Nearly every fact about Tim Burton is an are you serious? Take his schooling, for an example: He attended the California Institute of the Arts, where his classmates included Pixar Animation Studios founder John Lasseter and The Incredibles director Brad Bird. (In a February 2011 interview with Vanity Fair, Burton fondly remembered his CalArts class as “geeks and weirdos.”) Or his first job: grinding out terrifyingly gothic conceptual art for pre-Renaissance Disney films such as The Black Cauldron and Tron, none of which was used in the final films. (Another CalArts classmate, Beauty and the Beast co-director Gary Trousdale, told Vanity Fair: “[Disney] didn’t know what the hell to do with Tim. They were scared of him.”)
One feels similarly incredulous looking at his filmography. Over the course of his first working decade—beginning with 1985’s Pee-Wee’s Big Adventure—Burton built, Frankenstein-like, one spooky unicorn after the next: He redefined black comedy (Beetlejuice), blockbuster action (Batman) and even teen romance(Edward Scissorhands). More importantly, he created an instantly recognizable visual aesthetic, which he is constantly expanding and revising; in essence, he created a “cinematic universe” years before such a thing became Hollywood’s preferred way of operating. If the two-headed sandworms of Beetlejuice, the ghoulish denizens of The Nightmare Before Christmas’ Halloween Town and the gum-chewing, dead-eyed bombshell assassin of Mars Attacks! don’t live under the same roof, at least they went to school together.
In fact, Burton has so many strange and unusual creatures running through his head—the product of an introverted childhood informed by the examples of Vincent Price, Dr. Seuss and Roald Dahl—that they began to spill out of his movies and into other mediums. In 1997, Burton published an illustrated book of poetry and stories called The Melancholy Death of Oyster Boy & Other Stories; several years later, its characters appeared in stores as “Tim Burton’s Tragic Toys for Girls and Boys.” Tough though it may be to imagine children playing with Roy the Toxic Boy or The Pin Cushion Queen, those kids are out there now, grown up—and they’re probably the audience for Burton’s museum shows, which began at New York’s Museum of Modern Art in 2009.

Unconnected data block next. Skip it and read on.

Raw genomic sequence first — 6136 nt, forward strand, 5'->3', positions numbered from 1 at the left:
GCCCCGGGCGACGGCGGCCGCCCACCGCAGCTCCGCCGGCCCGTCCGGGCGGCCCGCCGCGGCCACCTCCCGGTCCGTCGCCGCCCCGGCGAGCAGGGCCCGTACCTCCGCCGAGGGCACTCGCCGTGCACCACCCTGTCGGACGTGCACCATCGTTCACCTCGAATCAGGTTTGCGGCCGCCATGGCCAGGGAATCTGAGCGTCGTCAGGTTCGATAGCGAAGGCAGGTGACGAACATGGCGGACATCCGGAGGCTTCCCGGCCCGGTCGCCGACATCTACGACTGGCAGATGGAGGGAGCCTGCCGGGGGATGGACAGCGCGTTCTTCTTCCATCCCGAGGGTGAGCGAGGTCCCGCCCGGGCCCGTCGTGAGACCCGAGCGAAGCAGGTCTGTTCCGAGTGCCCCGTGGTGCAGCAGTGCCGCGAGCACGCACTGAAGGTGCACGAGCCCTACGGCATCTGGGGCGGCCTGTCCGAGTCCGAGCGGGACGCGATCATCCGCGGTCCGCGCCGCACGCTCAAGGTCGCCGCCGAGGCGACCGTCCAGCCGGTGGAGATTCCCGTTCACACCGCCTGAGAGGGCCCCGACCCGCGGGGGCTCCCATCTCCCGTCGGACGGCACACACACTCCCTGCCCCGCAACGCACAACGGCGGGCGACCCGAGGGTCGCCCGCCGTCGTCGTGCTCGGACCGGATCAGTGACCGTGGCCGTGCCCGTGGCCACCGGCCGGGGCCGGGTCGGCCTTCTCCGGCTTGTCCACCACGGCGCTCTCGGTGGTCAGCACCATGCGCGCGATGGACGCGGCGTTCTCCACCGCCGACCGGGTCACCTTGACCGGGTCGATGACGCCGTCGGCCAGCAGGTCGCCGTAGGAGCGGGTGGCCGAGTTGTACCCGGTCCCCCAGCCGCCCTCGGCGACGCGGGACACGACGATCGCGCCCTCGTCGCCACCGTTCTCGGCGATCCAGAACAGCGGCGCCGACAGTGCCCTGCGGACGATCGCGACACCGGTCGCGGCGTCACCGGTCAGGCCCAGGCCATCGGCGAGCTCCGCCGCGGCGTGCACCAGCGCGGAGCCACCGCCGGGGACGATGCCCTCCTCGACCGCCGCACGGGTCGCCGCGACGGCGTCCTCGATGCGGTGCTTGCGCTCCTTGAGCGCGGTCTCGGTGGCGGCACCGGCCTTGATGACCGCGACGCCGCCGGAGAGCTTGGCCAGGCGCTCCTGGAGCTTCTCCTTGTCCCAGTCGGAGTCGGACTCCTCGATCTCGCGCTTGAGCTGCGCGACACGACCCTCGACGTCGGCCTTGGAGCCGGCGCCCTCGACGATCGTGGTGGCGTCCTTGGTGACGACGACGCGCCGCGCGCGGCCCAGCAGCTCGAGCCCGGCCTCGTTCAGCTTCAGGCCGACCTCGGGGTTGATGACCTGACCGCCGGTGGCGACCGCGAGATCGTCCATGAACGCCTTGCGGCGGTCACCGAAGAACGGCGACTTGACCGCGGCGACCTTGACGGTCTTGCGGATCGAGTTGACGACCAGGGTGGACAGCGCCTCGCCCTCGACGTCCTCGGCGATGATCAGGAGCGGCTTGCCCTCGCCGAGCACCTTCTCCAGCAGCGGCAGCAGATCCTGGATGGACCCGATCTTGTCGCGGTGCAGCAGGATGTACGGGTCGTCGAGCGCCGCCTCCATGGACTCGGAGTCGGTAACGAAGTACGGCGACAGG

MoMA’s Tim Burton exhibition was an ambitious effort to present “the full range of [Burton’s] creative work, tracing the current of his visual imagination from early childhood drawings through his mature work in film.” It featured paintings, photography, storyboards, puppets, sculptures, video and more, much of it never before seen. It gave context to Burton’s body of film work, making their threads of connection more manifestly clear. The show proved to be one of MoMA’s most popular, drawing some 800,000 visitors. From there, refined versions of the show traveled to LA, Paris, Seoul, Prague, São Paulo and Hong Kong, inspiring thousands more to view Burton’s ever-expanding menagerie.
Lost Vegas: Tim Burton @ The Neon Museum, Burton’s first stateside museum show in a decade, was seemingly prophesied in 1996’s Mars Attacks!, which featured an extended sequence in YESCO’s Neon Boneyard. In a way, Burton was instrumental in creating our Neon Museum; before that, the Boneyard was known only to savvy locals and a few fashion photographers. In giving the Boneyard a starring role, he added it to his universe—some of whose fantastical creatures will be present at the show, interacting with our history in ways no one can predict. Even the Brilliant! light show will have “a Tim Burton twist.”
In other words, Tim Burton isn’t merely visiting Las Vegas. He’s welcoming the city back into his world of geeks and weirdos. It feels right.
TIM BURTON: LOST VEGAS October 15-February 15, 2020. Monday-Wednesday, 9 a.m.-10 p.m.; Thursday-Sunday, 9 a.m.-11 p.m.; $30. Neon Museum, 702-387-6366.